New York-based Japanese choreographer/dancer Eiko Otake, one-half of the award-winning Eiko & Koma duo, has been working on a series of solo projects, A Body in Places, since 2014.
The 67-year-old Eiko has visited Taiwan several times before, along with partner Takashi Koma Otake, for the first Novel Hall Dance Series program in 1999 at the invitation of Cloud Gate Dance Theatre artistic director Lin Hwai-min (林懷民) and then again in 2009, as well as for shows at other venues.
Next week she will return on her own with A Body in Fukushima, a five-hour combination of documentary screening and performance, at the Cloud Gate Dance Theater.
Photo courtesy of William Johnston
The A Body in Places series began with a 12-hour performance at Philadelphia’s 30th Street Station in October 2014, and it was while she was preparing for the shows at that very busy and very big train station she starting thinking about returning to Fukushima, Japan, which she had visited soon after the April 11, 2011, earthquake and tsunami that ravaged the region.
The idea was to center a project around that city’s train stations, tracks and other now empty areas.
She invited William Johnston, a Weslayan University history professor and photographer that she had known for nine years, to collaborate, as his research focus in recent years has been on understanding complex historical events such as epidemics, wars, genocide and disasters.
They had also taught courses together at the university on the 1945 atomic bombings of Japan and on mountaintop removal mining.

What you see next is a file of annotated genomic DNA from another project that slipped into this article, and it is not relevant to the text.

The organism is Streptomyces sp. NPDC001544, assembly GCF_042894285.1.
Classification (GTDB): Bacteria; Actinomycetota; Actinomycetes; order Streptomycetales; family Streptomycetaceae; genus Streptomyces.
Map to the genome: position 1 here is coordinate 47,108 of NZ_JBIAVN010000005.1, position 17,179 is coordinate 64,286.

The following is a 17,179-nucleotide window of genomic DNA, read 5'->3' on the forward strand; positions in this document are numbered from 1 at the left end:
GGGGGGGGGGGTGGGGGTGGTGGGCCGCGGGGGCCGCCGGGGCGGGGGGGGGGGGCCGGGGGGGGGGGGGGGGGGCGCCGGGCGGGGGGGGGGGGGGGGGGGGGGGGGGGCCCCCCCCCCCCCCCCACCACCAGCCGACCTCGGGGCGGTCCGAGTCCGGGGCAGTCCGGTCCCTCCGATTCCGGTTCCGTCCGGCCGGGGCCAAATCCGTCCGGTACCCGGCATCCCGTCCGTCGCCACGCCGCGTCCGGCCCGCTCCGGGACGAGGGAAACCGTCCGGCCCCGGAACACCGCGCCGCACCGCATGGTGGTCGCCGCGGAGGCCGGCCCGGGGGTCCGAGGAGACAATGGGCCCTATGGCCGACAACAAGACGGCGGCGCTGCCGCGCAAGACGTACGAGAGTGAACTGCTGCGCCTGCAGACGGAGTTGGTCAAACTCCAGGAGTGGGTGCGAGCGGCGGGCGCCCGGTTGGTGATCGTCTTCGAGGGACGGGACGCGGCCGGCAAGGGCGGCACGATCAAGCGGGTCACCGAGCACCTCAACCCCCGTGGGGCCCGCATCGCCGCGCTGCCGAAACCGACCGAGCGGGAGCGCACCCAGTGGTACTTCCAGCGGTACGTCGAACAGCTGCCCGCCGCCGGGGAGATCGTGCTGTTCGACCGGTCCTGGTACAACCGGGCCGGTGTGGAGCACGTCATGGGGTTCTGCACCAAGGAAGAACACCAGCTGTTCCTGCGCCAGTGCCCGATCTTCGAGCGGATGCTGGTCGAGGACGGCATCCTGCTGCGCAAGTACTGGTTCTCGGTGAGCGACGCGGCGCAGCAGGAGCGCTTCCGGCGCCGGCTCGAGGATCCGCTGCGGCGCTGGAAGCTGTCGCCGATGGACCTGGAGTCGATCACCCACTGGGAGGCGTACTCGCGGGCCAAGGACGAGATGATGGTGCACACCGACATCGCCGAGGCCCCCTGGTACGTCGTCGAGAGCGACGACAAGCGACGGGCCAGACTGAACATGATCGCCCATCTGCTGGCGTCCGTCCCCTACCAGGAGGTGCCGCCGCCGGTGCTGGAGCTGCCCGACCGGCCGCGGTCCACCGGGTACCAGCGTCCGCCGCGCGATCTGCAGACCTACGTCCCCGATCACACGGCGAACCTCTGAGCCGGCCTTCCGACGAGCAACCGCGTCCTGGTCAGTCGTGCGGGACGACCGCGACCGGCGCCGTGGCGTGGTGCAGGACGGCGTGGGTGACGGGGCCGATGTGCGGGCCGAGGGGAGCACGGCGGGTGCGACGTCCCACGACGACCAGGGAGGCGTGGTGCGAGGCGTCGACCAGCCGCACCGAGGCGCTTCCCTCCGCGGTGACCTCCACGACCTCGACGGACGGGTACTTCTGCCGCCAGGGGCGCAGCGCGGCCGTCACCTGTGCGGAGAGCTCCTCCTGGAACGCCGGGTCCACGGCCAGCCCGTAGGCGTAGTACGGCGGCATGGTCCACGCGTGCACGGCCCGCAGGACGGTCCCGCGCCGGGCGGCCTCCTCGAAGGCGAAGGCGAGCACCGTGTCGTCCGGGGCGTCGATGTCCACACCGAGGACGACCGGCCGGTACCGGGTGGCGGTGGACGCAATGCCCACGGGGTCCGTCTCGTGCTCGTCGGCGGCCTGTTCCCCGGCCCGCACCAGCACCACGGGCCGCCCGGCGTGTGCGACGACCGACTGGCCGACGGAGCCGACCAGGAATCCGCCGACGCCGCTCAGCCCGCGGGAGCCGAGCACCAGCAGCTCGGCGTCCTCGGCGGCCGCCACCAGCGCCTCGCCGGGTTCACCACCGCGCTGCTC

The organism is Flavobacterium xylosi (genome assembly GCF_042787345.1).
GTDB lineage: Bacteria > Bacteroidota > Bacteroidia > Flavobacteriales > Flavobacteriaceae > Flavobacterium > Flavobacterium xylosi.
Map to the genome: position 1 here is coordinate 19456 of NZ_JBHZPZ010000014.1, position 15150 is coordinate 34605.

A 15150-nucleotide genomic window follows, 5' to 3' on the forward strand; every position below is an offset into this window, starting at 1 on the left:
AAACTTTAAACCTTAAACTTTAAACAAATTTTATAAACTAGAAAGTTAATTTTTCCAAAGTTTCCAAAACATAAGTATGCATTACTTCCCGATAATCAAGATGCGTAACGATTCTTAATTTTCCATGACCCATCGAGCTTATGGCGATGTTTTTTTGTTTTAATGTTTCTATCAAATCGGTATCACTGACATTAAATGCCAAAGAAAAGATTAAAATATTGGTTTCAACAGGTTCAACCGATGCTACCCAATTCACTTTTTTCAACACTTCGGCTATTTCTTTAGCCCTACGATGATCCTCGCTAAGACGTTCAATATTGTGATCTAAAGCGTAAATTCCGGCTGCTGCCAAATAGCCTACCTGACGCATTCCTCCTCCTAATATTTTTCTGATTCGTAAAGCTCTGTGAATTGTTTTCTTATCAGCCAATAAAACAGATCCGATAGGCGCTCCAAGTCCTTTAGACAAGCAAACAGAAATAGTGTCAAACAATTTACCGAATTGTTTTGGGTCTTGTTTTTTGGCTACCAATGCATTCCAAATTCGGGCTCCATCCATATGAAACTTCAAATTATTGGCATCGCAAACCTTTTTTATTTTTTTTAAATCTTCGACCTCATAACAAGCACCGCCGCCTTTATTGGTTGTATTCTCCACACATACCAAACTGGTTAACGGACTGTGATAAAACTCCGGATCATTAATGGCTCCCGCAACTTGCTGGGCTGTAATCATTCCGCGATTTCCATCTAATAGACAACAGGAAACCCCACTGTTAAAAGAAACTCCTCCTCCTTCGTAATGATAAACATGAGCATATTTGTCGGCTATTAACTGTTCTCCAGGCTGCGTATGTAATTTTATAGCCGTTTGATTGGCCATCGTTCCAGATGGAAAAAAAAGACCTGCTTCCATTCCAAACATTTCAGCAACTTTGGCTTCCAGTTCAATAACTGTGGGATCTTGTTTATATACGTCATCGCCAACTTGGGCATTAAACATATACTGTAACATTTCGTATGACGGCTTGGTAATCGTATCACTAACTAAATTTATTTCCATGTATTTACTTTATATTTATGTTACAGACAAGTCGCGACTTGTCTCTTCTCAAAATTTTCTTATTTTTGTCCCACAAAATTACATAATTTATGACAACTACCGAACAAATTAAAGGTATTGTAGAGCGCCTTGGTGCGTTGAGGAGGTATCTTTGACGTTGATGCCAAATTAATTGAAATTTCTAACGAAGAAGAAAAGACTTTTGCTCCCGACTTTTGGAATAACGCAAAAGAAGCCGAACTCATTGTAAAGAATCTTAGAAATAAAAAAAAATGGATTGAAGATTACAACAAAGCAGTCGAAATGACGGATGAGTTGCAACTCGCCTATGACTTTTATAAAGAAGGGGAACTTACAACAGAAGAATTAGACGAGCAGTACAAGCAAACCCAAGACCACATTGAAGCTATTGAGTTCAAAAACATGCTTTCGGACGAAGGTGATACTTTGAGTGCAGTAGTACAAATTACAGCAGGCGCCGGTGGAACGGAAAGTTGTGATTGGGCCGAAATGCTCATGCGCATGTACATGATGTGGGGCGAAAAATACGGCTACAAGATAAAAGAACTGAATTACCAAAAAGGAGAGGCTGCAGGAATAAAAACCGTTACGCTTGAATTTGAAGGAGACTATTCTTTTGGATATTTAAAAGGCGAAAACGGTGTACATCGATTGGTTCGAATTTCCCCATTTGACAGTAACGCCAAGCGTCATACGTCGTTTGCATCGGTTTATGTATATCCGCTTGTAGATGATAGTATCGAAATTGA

Eiko and Johnston made two visits in 2014 to the areas near the Fukushima Dai-ichi nuclear plant, places that the Japanese government had only recently begun allowing former residents and others to visit, and two more trips, in 2016 and the following year.
Johnston photographed Eiko as she danced in the now empty stations, roads and other areas of the city, as well as the changing landscape.
Eiko later created a video, A Body in Fukushima, from the photographs that Johnson took.
She has also made a second, longer video from the footage that Johnson shot during all four trips.
At the Cloud Gate Theater, Lin will introduce Eiko and the project, with the first half of the documentary to be screened from 2:45pm to 16:30pm. There will be a half-hour intermission, and then Eiko will perform outside the theater starting at 5pm, and the second half of the documentary will be screened from 6pm to 7:15, followed by a short after-show talk.
Those who purchase tickets for either of the shows are eligible to sign up for a two-hour movement class on Friday, although space is limited. More information on the class is available on the theater’s Web site for the show (www.cloudgate.org.tw/ticket/detail/94#eng).
■ Documentary showing and environmental performance on Saturday and Sunday next week at 2:30pm; dance movement workshop on Friday next week from 3pm to 5pm
■ Cloud Gate Theater (淡水雲門劇場), 36, Ln 6, Zhongzheng Rd Sec 1, Tamsui District, New Taipei City (新北市淡水區中正路一段6巷36號).
■ Tickets are NT$800; available at NTCH box offices, Eslite ticket booths, at convenience store ticket kiosks or online at www.artsticket.com
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